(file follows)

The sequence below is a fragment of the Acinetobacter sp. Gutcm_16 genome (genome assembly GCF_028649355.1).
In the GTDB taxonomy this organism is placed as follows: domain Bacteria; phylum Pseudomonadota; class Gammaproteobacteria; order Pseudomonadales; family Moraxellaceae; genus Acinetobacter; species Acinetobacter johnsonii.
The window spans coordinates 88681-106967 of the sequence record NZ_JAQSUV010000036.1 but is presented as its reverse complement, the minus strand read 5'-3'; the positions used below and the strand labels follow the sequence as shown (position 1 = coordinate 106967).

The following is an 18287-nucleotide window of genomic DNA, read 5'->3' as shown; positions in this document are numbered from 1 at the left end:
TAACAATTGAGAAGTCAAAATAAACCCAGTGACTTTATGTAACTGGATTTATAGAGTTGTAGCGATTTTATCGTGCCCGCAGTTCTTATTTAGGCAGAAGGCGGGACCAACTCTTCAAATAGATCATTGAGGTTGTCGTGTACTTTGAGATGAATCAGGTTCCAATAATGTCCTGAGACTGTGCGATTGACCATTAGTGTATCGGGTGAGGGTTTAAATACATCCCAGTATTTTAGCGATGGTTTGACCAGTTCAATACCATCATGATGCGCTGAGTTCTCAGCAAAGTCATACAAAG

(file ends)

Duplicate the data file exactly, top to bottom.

The sequence below is a fragment of the Acinetobacter sp. Gutcm_16 genome (genome assembly GCF_028649355.1).
In the GTDB taxonomy this organism is placed as follows: domain Bacteria; phylum Pseudomonadota; class Gammaproteobacteria; order Pseudomonadales; family Moraxellaceae; genus Acinetobacter; species Acinetobacter johnsonii.
The window spans coordinates 88681-106967 of the sequence record NZ_JAQSUV010000036.1 but is presented as its reverse complement, the minus strand read 5'-3'; the positions used below and the strand labels follow the sequence as shown (position 1 = coordinate 106967).

The following is an 18287-nucleotide window of genomic DNA, read 5'->3' as shown; positions in this document are numbered from 1 at the left end:
TAACAATTGAGAAGTCAAAATAAACCCAGTGACTTTATGTAACTGGATTTATAGAGTTGTAGCGATTTTATCGTGCCCGCAGTTCTTATTTAGGCAGAAGGCGGGACCAACTCTTCAAATAGATCATTGAGGTTGTCGTGTACTTTGAGATGAATCAGGTTCCAATAATGTCCTGAGACTGTGCGATTGACCATTAGTGTATCGGGTGAGGGTTTAAATACATCCCAGTATTTTAGCGATGGTTTGACCAGTTCAATACCATCATGATGCGCTGAGTTCTCAGCAAAGTCATACAAAG